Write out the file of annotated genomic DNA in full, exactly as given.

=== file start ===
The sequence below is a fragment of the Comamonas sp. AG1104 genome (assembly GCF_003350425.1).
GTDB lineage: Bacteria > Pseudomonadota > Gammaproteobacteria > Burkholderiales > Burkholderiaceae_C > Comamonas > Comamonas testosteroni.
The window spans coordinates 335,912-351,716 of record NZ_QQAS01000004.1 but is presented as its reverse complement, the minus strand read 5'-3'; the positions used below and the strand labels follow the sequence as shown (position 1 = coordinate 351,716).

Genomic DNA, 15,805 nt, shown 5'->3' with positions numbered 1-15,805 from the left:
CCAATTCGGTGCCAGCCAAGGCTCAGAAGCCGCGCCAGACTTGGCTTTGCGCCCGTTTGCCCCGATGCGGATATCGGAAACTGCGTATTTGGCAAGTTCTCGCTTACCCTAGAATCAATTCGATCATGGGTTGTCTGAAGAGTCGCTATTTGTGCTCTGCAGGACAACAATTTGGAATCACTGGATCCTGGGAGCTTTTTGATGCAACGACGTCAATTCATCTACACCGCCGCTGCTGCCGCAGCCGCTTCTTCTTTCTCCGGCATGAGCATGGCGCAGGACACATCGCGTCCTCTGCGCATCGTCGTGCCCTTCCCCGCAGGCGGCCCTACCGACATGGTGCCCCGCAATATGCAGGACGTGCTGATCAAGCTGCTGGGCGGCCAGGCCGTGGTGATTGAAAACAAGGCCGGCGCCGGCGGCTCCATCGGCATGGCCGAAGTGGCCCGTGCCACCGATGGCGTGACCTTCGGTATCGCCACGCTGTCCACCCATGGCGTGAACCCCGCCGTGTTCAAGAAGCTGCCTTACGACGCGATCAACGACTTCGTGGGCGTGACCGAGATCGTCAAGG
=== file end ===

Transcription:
The sequence below is a fragment of the Comamonas sp. AG1104 genome (assembly GCF_003350425.1).
GTDB lineage: Bacteria > Pseudomonadota > Gammaproteobacteria > Burkholderiales > Burkholderiaceae_C > Comamonas > Comamonas testosteroni.
The window spans coordinates 335,912-351,716 of record NZ_QQAS01000004.1 but is presented as its reverse complement, the minus strand read 5'-3'; the positions used below and the strand labels follow the sequence as shown (position 1 = coordinate 351,716).

Genomic DNA, 15,805 nt, shown 5'->3' with positions numbered 1-15,805 from the left:
CCAATTCGGTGCCAGCCAAGGCTCAGAAGCCGCGCCAGACTTGGCTTTGCGCCCGTTTGCCCCGATGCGGATATCGGAAACTGCGTATTTGGCAAGTTCTCGCTTACCCTAGAATCAATTCGATCATGGGTTGTCTGAAGAGTCGCTATTTGTGCTCTGCAGGACAACAATTTGGAATCACTGGATCCTGGGAGCTTTTTGATGCAACGACGTCAATTCATCTACACCGCCGCTGCTGCCGCAGCCGCTTCTTCTTTCTCCGGCATGAGCATGGCGCAGGACACATCGCGTCCTCTGCGCATCGTCGTGCCCTTCCCCGCAGGCGGCCCTACCGACATGGTGCCCCGCAATATGCAGGACGTGCTGATCAAGCTGCTGGGCGGCCAGGCCGTGGTGATTGAAAACAAGGCCGGCGCCGGCGGCTCCATCGGCATGGCCGAAGTGGCCCGTGCCACCGATGGCGTGACCTTCGGTATCGCCACGCTGTCCACCCATGGCGTGAACCCCGCCGTGTTCAAGAAGCTGCCTTACGACGCGATCAACGACTTCGTGGGCGTGACCGAGATCGTCAAGG